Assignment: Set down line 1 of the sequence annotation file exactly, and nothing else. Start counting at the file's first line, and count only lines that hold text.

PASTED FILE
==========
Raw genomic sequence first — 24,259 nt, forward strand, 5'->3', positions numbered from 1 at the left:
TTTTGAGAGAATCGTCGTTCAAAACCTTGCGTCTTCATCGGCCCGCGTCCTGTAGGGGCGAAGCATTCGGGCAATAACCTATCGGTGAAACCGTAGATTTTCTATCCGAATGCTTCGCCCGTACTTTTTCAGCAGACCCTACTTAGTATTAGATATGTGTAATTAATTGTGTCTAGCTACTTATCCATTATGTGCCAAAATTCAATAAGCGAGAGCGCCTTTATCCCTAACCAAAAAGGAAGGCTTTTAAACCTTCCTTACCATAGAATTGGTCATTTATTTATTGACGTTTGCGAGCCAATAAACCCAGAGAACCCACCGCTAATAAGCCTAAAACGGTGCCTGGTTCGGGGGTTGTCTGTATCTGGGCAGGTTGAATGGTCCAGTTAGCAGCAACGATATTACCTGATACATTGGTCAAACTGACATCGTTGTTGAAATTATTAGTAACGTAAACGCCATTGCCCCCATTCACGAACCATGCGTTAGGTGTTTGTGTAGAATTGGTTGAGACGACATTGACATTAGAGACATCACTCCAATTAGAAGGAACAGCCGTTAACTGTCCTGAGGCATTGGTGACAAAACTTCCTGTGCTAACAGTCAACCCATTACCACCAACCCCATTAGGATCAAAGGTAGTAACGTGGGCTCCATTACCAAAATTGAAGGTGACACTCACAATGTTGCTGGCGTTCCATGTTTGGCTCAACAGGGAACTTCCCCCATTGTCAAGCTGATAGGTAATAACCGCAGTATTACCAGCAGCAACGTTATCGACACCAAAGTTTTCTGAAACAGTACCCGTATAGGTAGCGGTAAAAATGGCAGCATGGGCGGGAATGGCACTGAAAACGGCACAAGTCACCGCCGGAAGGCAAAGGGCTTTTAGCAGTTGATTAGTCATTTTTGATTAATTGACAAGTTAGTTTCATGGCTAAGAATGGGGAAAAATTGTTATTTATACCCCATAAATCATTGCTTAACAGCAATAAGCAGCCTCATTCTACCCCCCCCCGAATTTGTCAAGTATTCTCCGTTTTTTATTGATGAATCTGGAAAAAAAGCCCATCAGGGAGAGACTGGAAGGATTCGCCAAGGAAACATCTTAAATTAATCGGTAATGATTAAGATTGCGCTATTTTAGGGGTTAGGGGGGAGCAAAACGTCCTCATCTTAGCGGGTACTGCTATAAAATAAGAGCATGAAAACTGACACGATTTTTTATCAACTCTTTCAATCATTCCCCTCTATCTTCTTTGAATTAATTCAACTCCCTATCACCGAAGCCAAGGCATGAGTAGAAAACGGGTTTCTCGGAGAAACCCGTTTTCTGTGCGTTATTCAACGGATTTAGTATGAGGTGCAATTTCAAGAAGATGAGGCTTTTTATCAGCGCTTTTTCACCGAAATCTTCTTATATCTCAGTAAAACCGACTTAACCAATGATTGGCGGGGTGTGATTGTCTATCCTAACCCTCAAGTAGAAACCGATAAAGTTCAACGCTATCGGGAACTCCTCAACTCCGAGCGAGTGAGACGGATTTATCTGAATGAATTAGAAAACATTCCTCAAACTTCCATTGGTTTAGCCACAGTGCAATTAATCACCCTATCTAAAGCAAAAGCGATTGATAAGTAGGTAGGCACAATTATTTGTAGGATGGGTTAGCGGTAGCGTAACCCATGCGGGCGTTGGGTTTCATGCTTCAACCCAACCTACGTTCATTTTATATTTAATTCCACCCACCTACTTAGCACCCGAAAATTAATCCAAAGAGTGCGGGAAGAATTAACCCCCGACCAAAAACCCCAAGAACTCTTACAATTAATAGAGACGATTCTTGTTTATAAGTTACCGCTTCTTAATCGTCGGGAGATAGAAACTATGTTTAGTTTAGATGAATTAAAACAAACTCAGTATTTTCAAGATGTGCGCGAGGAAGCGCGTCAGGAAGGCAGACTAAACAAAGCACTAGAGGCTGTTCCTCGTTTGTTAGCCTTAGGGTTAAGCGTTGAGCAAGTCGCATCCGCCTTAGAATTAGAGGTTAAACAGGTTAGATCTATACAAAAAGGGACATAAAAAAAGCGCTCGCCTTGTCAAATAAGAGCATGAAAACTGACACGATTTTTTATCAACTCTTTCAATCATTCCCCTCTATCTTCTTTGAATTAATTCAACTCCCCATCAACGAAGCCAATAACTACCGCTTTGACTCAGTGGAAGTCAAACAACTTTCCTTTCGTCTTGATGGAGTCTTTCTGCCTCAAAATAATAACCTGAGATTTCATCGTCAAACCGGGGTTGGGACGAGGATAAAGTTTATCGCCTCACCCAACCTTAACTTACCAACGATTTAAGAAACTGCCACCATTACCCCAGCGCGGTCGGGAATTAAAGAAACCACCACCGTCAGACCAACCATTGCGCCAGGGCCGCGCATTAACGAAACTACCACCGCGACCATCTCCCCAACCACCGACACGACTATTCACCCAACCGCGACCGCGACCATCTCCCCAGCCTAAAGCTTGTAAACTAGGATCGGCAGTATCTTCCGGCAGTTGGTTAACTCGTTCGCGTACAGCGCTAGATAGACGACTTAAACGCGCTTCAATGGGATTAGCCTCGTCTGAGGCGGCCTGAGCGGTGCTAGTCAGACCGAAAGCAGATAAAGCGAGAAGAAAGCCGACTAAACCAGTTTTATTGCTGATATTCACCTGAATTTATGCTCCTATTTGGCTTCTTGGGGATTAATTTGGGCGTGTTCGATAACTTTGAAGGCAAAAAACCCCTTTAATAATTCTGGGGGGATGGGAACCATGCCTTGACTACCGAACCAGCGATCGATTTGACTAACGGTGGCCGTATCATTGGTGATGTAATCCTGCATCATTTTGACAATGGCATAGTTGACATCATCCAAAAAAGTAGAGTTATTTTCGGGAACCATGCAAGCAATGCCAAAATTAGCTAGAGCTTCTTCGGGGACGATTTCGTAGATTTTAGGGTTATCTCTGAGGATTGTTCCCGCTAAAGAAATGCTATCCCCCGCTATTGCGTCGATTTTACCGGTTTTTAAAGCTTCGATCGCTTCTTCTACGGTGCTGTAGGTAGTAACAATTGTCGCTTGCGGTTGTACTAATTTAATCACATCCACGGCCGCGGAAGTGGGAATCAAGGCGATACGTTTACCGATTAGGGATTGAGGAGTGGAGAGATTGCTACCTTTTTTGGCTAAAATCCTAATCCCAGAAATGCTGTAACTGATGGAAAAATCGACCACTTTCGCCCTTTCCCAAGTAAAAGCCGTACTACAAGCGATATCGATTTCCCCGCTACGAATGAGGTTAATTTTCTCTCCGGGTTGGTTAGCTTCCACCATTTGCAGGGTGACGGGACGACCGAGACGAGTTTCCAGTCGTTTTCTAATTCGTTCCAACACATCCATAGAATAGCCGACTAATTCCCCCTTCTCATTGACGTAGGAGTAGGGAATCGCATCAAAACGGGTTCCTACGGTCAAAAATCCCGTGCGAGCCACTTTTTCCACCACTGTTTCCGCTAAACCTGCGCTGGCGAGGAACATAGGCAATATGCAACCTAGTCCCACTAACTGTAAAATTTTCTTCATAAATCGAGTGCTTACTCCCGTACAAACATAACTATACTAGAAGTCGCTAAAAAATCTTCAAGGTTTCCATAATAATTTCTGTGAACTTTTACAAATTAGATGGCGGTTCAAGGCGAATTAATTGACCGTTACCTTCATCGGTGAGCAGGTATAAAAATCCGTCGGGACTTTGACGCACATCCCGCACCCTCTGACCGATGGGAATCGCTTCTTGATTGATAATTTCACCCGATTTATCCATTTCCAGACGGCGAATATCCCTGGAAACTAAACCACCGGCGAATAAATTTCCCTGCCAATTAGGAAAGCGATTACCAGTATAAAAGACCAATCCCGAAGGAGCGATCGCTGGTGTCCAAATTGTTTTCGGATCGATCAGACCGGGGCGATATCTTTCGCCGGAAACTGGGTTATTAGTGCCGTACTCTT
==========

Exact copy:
Raw genomic sequence first — 24,259 nt, forward strand, 5'->3', positions numbered from 1 at the left: